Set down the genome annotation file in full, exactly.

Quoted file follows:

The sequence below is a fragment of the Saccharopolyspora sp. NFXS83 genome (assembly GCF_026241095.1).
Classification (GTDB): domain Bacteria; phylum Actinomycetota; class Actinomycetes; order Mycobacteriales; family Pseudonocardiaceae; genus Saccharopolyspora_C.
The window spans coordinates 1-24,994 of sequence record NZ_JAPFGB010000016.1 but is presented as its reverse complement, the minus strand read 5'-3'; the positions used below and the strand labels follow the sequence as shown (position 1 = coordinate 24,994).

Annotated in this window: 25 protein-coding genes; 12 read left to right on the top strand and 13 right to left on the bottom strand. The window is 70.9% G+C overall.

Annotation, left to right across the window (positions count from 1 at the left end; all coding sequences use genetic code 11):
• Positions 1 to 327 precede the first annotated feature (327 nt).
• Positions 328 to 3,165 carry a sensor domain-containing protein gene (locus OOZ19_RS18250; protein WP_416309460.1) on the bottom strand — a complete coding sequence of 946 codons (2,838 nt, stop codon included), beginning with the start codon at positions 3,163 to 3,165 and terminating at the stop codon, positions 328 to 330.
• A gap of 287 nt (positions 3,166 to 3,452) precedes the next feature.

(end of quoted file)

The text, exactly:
The sequence below is a fragment of the Saccharopolyspora sp. NFXS83 genome (assembly GCF_026241095.1).
Classification (GTDB): domain Bacteria; phylum Actinomycetota; class Actinomycetes; order Mycobacteriales; family Pseudonocardiaceae; genus Saccharopolyspora_C.
The window spans coordinates 1-24,994 of sequence record NZ_JAPFGB010000016.1 but is presented as its reverse complement, the minus strand read 5'-3'; the positions used below and the strand labels follow the sequence as shown (position 1 = coordinate 24,994).

Annotated in this window: 25 protein-coding genes; 12 read left to right on the top strand and 13 right to left on the bottom strand. The window is 70.9% G+C overall.

Annotation, left to right across the window (positions count from 1 at the left end; all coding sequences use genetic code 11):
• Positions 1 to 327 precede the first annotated feature (327 nt).
• Positions 328 to 3,165 carry a sensor domain-containing protein gene (locus OOZ19_RS18250; protein WP_416309460.1) on the bottom strand — a complete coding sequence of 946 codons (2,838 nt, stop codon included), beginning with the start codon at positions 3,163 to 3,165 and terminating at the stop codon, positions 328 to 330.
• A gap of 287 nt (positions 3,166 to 3,452) precedes the next feature.